To begin with the author assumes that only those husbands who abandon their faith become angry, bitter, and abusive – and she offers no help for women whose abusive husbands are fully committed Christians acting in accordance with patriarchal teachings derived from the bible; she quotes random bible verses out of context to convince abused women that they are safe from actual violent abuse so long as they remain close to God; she appears to believe a woman’s display of piety (praying out loud for her abuser and telling him that she is giving him over to the Lord, for example) is the way to truly intimidate her abusive husband and get him to back off; she advises victims not to “make the abuse worse” by reacting to their abusers’ anger (followed by the whiplash-inducing about-face when she admonishes victims to never allow anyone to convince you that the abuse is your fault); and to top it all off, the author encourages abuse victims to take charge of their lives by finding a hobby.

When we write about “surviving” abuse at No Longer Quivering, we mean living through it, getting help, getting away, processing, healing, and moving on with our lives.

To the “Six Steps” writer, “Surviving Emotional Abuse” means living with the abuser and “finding contentment” in a situation which, in fact, should not be tolerated.

If you are constantly exposed to emotional abuse, then you are probably humiliated and and criticized often. You may not be able to change the abuser, but you can make positive changes in and for yourself. Emotional abuse can only hurt you and hold you back if you allow it to. The Lord has a way of using the most difficult times of our lives as the greatest time of growth.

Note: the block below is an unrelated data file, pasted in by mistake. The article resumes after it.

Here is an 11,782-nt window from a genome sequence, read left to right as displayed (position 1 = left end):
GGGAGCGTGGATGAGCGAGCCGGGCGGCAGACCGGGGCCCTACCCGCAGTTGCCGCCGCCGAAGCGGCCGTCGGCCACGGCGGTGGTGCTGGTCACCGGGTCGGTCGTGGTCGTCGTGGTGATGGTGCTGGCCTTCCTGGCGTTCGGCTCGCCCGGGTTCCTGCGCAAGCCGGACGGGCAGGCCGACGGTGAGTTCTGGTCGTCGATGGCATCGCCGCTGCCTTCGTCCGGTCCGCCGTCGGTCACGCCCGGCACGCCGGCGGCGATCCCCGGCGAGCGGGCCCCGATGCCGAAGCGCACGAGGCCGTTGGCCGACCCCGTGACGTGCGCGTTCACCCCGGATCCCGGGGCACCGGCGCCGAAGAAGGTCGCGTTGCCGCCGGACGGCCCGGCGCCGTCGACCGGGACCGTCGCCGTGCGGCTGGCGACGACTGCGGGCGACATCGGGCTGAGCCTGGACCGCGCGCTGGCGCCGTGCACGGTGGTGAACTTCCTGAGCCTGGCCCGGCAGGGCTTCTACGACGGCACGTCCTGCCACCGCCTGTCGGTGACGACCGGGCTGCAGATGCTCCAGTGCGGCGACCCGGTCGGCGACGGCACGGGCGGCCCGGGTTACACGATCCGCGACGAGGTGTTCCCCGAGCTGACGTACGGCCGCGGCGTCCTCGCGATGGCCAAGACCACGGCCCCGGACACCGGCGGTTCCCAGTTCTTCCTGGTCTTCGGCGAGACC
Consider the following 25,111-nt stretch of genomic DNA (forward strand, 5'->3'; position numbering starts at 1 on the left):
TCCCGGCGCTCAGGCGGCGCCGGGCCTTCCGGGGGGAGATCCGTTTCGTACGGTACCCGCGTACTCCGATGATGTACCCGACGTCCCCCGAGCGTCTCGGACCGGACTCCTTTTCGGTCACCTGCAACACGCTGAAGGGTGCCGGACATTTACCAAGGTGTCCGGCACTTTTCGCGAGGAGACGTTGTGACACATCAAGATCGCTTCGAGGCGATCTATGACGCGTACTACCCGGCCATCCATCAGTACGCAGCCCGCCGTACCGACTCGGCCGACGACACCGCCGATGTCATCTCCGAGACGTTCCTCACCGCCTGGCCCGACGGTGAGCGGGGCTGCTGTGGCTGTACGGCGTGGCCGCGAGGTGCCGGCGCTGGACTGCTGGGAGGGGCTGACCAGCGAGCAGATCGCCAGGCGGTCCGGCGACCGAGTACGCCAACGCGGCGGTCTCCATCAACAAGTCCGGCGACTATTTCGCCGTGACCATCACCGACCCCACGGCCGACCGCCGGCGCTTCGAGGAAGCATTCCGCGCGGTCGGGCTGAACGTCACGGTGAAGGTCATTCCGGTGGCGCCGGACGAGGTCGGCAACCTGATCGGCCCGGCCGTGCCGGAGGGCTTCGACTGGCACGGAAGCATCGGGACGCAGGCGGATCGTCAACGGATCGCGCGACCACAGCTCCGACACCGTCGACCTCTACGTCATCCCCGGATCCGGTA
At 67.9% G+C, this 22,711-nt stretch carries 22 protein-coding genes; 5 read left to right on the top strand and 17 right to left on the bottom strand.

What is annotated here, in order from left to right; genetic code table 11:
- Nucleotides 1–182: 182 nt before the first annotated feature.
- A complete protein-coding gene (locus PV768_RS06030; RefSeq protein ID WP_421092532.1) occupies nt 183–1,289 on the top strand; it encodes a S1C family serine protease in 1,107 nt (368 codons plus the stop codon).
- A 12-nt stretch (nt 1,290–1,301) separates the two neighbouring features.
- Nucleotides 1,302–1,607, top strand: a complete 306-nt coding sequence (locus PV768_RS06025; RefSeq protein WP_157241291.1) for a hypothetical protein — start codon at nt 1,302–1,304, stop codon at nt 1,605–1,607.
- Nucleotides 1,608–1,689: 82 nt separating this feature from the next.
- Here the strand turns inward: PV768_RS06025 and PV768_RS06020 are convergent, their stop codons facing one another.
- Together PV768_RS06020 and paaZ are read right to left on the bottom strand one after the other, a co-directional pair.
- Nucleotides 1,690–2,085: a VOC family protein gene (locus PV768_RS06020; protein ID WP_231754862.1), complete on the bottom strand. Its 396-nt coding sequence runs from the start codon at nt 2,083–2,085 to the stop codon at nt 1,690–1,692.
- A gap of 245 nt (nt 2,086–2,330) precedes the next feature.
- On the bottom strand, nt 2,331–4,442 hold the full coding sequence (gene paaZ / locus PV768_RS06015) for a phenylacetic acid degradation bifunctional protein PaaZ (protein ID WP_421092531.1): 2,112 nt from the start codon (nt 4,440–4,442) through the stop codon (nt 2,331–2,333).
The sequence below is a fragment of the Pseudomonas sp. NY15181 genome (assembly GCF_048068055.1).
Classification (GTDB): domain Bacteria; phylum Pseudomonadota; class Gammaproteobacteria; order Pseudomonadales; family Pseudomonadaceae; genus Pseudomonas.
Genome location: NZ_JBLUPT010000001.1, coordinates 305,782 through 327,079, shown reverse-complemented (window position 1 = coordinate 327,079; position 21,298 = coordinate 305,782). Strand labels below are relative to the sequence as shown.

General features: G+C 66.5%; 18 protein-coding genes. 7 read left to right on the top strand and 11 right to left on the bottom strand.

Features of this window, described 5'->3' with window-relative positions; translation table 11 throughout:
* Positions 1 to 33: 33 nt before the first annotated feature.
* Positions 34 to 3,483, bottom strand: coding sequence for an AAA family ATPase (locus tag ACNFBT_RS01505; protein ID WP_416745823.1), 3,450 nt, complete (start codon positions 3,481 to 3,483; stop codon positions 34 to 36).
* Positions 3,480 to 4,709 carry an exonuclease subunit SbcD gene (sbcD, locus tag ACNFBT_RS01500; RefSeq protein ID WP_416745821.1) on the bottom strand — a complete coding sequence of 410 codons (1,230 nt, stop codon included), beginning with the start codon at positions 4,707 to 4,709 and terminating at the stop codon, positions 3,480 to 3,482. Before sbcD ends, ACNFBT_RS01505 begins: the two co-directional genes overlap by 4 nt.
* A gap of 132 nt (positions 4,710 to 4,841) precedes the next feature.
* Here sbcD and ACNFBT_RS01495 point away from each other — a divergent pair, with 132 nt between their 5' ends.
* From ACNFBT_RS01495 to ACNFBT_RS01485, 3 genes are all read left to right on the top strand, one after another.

When I was experiencing some struggles of my own, a dear friend reminded me of that truth. She said, “When you have nowhere to turn, but to the Lord, it is then that you experience a great strengthening of your faith and untold spiritual growth.” These words were just what I needed to hear.

“Emotional abuse can only hurt you and hold you back if you allow it to.” Really?

Really?!

I understand that not every abused woman is in a position to immediately leave her abuser – however, the advice in this article goes beyond merely offering trapped women coping strategies – it is encouraging women to believe God has a good purpose for their suffering; an idea which often results in confused and desperate women embracing the abuse and even cooperating in their own oppression.

Now go and finish the article.  All apologies if the only thing productive you get done today is educating yourself on Quiverful.  It kinda sucks you in….

Other possible rabbit holes to fall into:

Carefully Scripted Lives – The Real Reality of the Duggar Family “Blessings”

How the Doctrine of Hell Justifies Quiverfull Authoritarian Parenting

Modesty, Body Policing and Rape Culture: Connecting the Dots

NLQ FAQ: Does Patriarchy Glorify God?

NLQ FAQ: The Bible and the Nature of Woman

Brew a pot of coffee and get reading….

One response

  1. […] like property.  That wasn’t an isolated incident.  Google “purity balls.”  Read about the Quiverful movement.  It isn’t only this book of course.  Any text written in a different age is going […]